by Daniel Hathaway
It was clear from the first notes of the overture on Wednesday evening in Hall Auditorium that Oberlin Opera Theater’s Die Fledermaus was going to be a musically distinguished production. Guest conductor Raphael Jiménez and the Oberlin Orchestra (which he regularly conducts in concerts) took brisk tempos and played all the tunes that would come around later with verve and precision, including some wicked violin licks. Jiménez, who has plenty of experience in the opera pit, led a tight performance of the entire operetta, closely partnering singers and infusing the orchestra playing with enough Viennese rhythmic nuance to sound authentic.
The opening night cast for Johann Strauss, II’s dizzy tale of a Viennese practical joke that gets repaid with interest was strong, confident and wonderfully comedic. http://wp.me/pxJ4l-OXStandouts were soprano Aubry Ballaro-Hagadorn as the maid, Adele, soprano Alexis Aimé as Rosalinde, Nicole Levesque as Prince Orlofsky and tenor Daniel King as Alfred. Bright and vivacious, Ballaro-Hagadorn nailed nearly all of her ornate coloratura passages. Rich-toned and dramatic, Aimé was particularly splendid in her faux-Gypsy aria. Levesque’s compact, focused mezzo gave just the right vocal ambiguity to Orlofsky, and her Russian accent was appropriately over the top. Singing with focused brilliance, King played the loveably annoying, non-stop Italian tenor with pennacchio.
Also strong as singers and actors were Rob McGinness as Gabriel von Eisenstein, the original perpetrator of the practical joke, Bill Townsend as Dr. Falke, the butt of the joke who engineers the payback, Daveed Buzaglo as Frank the prison warden, who finds himself embroiled in the plot, Michael Todd Patterson as Dr. Blind, the clueless lawyer, Danielle Cheiken as Sally and Anna Trumbo as Ivan.
Director Jonathon Field had some gender bending fun with the chorus. When they came to life at the top of act two, it took a long minute to notice that some of its couples were cross-dressing. Some but not all, a brilliant stroke that riveted the attention through the rest of the act. Just in case you didn’t get it, one basso in a dress boomed out “stop that!” when patted on the derriere. The ensemble sang beautifully and impressively in sync with the orchestra.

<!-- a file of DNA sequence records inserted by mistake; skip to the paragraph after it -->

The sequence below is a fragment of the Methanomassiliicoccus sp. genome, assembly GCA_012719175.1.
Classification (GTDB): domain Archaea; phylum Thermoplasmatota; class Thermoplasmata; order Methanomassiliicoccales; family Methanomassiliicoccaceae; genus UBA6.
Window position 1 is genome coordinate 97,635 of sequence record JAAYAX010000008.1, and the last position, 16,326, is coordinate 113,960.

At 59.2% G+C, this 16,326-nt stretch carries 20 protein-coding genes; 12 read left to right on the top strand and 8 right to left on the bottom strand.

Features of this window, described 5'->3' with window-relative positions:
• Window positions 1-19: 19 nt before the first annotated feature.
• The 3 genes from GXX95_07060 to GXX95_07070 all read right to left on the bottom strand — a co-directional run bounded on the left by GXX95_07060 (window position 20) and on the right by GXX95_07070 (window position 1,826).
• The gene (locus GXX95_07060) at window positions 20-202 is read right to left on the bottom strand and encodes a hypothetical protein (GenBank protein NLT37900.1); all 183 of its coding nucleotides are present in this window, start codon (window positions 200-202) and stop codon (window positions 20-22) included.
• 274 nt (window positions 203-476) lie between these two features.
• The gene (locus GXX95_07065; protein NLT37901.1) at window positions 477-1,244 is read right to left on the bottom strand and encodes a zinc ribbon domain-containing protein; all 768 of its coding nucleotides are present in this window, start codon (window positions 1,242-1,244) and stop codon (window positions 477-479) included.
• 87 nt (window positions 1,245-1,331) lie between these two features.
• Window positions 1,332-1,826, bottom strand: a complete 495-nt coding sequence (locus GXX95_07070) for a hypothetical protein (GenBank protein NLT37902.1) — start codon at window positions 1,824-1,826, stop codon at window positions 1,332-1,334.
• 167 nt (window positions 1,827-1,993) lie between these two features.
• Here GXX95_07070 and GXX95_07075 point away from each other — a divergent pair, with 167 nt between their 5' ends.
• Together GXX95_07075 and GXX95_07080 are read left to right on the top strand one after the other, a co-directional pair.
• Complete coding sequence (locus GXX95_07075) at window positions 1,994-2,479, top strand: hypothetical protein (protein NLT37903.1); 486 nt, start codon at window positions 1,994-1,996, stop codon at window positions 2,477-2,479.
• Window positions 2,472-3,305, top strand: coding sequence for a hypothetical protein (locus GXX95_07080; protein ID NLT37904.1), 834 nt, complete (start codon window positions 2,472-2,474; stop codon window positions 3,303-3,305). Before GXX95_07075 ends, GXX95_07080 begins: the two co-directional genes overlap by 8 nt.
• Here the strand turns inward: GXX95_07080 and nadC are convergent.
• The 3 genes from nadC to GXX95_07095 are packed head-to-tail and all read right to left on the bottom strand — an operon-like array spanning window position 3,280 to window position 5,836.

Field saved much of his signature zaniness for the beginning of the third act, when Joseph Trumbo as Frosch the jailer delivered a side-splitting, drunken (and stoned — “don’t worry”, he said, lighting up, “it’s only medicinal”) monologue studded with Oberlin in-jokes and a dangerous-looking back flip.
Mark Kobak’s evocative sets gave the singer-actors two prominent sets of stairs to work with. The chorus was splendidly displayed on their many levels in act two, at the end of which Eisenstein and Frank, who tried to get into the same coat, stumbled up them like Siamese twins. Steep stairs with a landing in the prison gave the still-inebriated duo and Frosch an excellent platform for flailing about, while street-level windows at the top of the set afforded previews of the many arrivals in Act III (Frosch: “Most people are trying to get out of here”).
The production was visually enhanced by Chris Flaharty’s colorful, period costumes (especially festive for Orlovsky’s party) and the fine lighting design by Jeremy K. Benjamin. Special effects were limited but effective: picking out soloists at the party with pin spots was a great touch. Many shows sung in English still come with English supertitles. Not so with Fledermaus, and none were needed. Nearly every word from soloists and chorus came across perfectly.
Fledermaus was a highly entertaining evening of music and theater admirably free of opening-night glitches and first-performance nerves. A second cast takes over for Friday evening and Sunday afternoon’s shows. This cast returns on Saturday evening.
Photos by John Seyfried courtesy of the Oberlin Conservatory of Music.
Published on ClevelandClassical.com March 15, 2013
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